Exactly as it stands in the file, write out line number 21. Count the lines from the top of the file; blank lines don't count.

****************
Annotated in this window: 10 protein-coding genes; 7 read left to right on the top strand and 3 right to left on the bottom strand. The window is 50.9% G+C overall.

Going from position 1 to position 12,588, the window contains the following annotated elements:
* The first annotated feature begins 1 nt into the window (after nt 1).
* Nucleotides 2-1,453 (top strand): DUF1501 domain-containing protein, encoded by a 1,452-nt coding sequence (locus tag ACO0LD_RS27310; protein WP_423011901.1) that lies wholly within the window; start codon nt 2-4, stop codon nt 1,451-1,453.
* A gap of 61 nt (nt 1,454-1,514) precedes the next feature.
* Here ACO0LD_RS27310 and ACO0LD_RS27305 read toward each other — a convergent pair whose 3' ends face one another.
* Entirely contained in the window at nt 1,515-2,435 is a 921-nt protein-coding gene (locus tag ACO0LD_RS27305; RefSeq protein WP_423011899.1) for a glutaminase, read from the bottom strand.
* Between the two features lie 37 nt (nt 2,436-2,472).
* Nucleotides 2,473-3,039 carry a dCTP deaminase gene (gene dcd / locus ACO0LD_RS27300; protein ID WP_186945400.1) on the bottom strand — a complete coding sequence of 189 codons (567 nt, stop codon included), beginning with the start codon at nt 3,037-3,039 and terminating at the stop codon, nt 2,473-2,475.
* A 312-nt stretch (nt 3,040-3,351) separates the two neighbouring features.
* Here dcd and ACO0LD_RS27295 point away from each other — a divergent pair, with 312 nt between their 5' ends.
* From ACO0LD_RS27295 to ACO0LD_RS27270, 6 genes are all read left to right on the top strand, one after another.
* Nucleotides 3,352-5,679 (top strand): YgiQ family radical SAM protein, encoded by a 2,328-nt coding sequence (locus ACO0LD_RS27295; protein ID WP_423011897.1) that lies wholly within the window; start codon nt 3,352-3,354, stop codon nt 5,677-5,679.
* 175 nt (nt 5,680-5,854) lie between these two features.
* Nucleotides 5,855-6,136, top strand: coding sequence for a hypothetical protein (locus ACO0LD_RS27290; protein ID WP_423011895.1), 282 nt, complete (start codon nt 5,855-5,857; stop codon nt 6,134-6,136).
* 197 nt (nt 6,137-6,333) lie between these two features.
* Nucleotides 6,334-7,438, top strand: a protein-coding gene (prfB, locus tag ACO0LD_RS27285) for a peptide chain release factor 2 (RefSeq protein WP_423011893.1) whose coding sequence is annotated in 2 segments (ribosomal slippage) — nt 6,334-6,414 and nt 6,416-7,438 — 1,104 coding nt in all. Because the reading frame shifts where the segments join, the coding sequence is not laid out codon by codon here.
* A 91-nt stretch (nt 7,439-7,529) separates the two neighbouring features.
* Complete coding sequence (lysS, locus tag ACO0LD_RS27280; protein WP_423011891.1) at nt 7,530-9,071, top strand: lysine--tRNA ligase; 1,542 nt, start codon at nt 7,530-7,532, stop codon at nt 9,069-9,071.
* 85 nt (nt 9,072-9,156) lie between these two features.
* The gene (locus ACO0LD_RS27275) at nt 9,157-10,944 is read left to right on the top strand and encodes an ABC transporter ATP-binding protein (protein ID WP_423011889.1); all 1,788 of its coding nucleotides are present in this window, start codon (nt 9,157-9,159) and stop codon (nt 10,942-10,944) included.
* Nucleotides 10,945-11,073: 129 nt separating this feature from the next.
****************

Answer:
* The gene (locus ACO0LD_RS27275) at nt 9,157-10,944 is read left to right on the top strand and encodes an ABC transporter ATP-binding protein (protein ID WP_423011889.1); all 1,788 of its coding nucleotides are present in this window, start codon (nt 9,157-9,159) and stop codon (nt 10,942-10,944) included.